Duncanville in Dallas County, Texas — The American South (West South Central)
Crawford Trees (1823-1889) came to Texas in 1845. He and fellow Illinois native Anna Kimmel (1831-1913) were married in 1846. Crawford went to California during the Gold Rush in 1849, returning to Texas two years later with enough money to purchase 5,458 acres of land. In 1855, he and Anna, eventually the parents of ten children, donated land for a community school and church. They established this cemetery when Anna's brother, Philip Kimmel, and a friend, William Stiles, were killed in a shooting on August 21, 1856. Primarily a family burial ground, the cemetery also contains the graves of a number of family friends. Maintained by a family association, the cemetery remains in use by Trees descendants.
Erected 2001 by Texas Historical Commission. (Marker Number 12378.)
Topics. This historical marker is listed in these topic lists: Cemeteries & Burial Sites • Settlements & Settlers.
Location. 32° 37.821′ N, 96° 55.604′ W. Marker is in Duncanville, Texas, in Dallas County. Marker is on Santa Touch for map. Marker is at or near this postal address: 1500 Santa Fe Trail, Duncanville TX 75137, United States of America. Touch for directions.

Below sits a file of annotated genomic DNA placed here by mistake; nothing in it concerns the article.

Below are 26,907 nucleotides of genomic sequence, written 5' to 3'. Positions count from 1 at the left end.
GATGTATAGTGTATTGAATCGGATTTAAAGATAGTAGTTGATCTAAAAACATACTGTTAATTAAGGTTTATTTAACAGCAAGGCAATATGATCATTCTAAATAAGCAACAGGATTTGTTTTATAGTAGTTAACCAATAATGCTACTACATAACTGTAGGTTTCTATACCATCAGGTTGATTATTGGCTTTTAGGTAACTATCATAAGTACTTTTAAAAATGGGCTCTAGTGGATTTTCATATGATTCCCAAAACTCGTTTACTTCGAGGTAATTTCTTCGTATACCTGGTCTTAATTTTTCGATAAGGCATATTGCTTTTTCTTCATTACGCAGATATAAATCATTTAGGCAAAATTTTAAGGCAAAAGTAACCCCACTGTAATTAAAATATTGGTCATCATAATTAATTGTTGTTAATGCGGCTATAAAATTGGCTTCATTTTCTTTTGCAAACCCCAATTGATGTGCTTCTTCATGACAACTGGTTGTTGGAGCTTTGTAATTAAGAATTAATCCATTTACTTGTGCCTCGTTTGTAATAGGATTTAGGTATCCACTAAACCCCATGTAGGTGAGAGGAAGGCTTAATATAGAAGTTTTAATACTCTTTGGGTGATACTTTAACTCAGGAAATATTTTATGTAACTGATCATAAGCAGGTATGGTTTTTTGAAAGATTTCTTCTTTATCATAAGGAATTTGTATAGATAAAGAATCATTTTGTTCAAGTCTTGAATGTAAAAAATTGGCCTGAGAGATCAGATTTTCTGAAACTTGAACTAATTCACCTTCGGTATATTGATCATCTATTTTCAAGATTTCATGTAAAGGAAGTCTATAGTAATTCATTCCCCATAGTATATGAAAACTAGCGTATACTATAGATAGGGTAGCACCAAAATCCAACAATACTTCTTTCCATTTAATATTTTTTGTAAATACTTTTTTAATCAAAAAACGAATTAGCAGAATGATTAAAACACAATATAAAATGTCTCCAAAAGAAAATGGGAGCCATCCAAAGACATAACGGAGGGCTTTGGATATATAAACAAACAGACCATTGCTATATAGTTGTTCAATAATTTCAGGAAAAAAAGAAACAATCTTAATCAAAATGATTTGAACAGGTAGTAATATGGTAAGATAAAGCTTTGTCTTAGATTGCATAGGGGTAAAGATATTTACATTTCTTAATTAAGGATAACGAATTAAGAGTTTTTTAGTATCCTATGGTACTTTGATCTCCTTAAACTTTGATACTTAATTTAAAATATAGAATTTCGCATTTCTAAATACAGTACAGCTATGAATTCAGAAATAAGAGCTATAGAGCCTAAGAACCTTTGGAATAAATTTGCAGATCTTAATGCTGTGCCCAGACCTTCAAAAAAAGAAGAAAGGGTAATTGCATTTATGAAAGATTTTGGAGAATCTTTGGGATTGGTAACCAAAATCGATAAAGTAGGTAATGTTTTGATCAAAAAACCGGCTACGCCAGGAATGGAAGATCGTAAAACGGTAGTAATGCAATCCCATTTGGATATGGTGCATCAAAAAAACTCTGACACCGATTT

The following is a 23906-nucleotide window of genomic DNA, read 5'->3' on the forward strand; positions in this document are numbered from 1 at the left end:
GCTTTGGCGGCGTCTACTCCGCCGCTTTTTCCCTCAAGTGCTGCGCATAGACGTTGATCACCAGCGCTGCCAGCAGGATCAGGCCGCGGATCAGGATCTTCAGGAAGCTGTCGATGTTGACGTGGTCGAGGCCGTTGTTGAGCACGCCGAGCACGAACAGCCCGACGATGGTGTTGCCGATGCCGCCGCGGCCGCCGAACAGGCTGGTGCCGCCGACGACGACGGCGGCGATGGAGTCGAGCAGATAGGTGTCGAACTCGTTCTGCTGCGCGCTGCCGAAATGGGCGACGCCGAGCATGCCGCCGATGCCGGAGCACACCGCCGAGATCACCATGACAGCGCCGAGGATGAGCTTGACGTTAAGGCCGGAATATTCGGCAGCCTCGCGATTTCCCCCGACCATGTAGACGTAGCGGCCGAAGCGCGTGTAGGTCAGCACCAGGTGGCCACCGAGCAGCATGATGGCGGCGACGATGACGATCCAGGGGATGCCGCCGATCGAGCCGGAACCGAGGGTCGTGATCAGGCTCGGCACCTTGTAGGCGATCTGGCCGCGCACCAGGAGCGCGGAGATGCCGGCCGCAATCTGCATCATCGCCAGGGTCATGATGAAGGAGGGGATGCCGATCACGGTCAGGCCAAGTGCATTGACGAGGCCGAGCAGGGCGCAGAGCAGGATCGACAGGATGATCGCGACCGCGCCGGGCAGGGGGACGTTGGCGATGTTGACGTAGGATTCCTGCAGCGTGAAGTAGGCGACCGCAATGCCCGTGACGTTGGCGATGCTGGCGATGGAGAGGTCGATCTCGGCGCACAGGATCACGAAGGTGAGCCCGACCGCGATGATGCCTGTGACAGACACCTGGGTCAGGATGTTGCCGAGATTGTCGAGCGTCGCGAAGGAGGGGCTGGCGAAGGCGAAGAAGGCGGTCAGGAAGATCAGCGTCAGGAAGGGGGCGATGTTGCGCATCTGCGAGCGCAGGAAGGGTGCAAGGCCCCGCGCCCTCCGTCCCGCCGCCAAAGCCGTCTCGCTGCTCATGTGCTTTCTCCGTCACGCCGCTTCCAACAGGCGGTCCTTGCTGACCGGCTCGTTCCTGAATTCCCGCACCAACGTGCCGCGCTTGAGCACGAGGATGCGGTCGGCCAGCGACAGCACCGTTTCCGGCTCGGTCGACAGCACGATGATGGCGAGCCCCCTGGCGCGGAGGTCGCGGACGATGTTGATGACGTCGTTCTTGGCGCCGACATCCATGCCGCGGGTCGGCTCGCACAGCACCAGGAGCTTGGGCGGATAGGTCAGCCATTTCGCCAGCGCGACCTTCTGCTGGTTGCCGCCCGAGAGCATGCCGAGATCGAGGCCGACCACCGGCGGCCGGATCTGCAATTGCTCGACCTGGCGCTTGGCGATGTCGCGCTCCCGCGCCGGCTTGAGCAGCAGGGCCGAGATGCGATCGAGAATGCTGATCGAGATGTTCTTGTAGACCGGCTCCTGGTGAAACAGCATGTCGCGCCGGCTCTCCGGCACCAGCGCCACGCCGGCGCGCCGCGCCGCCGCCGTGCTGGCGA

Other nearby markers. At least 8 other markers are within 2 miles of this marker, measured as the crow flies. Little Bethel Cemetery (approx. ¼ mile away); Penn Springs (approx. 0.4 miles away); First United Methodist Church of Duncanville (approx. 1.6 miles away); First Christian Church of Duncanville (approx. 1.7 miles away); History of the Duncanville Historical Park Windmill (approx. 1.8 miles away); Music Room (approx. 1.8 miles away); Duncanville (approx. 2 miles away); John C. Pelt (approx. 2 miles away). Touch for a list and map of all markers in Duncanville.
Credits. This page was last revised on August 12, 2020. It was originally submitted on August 11, 2020, by Kayla Harper of Dallas, Texas. This page has been viewed 369 times since then and 174 times this year. Photos: 1, 2, 3, 4. submitted on August 11, 2020, by Kayla Harper of Dallas, Texas. • J. Makali Bruton was the editor who published this page.